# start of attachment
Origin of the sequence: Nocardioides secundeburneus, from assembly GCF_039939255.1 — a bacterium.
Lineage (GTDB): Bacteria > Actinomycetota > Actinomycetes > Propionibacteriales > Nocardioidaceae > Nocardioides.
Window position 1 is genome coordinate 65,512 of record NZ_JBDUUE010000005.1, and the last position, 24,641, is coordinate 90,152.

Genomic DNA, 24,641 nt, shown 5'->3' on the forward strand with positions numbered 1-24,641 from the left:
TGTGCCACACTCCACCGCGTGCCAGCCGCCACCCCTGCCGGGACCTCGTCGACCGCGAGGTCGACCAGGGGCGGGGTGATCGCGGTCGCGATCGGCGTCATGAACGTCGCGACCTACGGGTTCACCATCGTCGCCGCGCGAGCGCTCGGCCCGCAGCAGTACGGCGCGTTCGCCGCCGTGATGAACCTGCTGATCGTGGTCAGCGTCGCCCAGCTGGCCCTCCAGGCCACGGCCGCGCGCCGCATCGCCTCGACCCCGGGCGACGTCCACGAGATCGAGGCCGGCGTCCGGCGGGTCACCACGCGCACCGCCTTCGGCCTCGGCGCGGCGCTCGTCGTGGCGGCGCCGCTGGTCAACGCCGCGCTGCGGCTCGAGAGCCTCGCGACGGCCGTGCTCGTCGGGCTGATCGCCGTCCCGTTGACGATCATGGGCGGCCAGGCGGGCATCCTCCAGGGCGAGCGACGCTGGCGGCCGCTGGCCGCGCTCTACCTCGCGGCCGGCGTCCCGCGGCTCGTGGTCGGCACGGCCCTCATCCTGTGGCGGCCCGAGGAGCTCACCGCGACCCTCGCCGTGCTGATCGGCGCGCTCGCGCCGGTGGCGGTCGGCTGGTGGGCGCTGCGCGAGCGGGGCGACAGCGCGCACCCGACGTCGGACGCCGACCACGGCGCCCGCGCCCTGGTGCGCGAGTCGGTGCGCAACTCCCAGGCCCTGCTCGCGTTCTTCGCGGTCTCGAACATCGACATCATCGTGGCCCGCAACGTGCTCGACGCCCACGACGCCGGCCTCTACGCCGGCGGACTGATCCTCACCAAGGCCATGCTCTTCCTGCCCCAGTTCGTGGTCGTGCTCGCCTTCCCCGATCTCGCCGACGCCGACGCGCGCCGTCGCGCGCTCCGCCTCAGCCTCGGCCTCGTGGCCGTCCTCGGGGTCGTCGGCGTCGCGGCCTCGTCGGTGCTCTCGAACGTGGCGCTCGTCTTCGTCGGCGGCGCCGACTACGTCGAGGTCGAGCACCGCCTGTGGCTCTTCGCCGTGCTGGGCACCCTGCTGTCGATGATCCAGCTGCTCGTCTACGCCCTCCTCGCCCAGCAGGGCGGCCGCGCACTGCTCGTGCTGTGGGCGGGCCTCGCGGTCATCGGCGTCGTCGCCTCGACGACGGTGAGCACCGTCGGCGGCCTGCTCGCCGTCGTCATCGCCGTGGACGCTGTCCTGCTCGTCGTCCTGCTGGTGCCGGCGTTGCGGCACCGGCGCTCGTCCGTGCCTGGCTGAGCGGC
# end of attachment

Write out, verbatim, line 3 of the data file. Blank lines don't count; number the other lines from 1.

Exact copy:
Window position 1 is genome coordinate 65,512 of record NZ_JBDUUE010000005.1, and the last position, 24,641, is coordinate 90,152.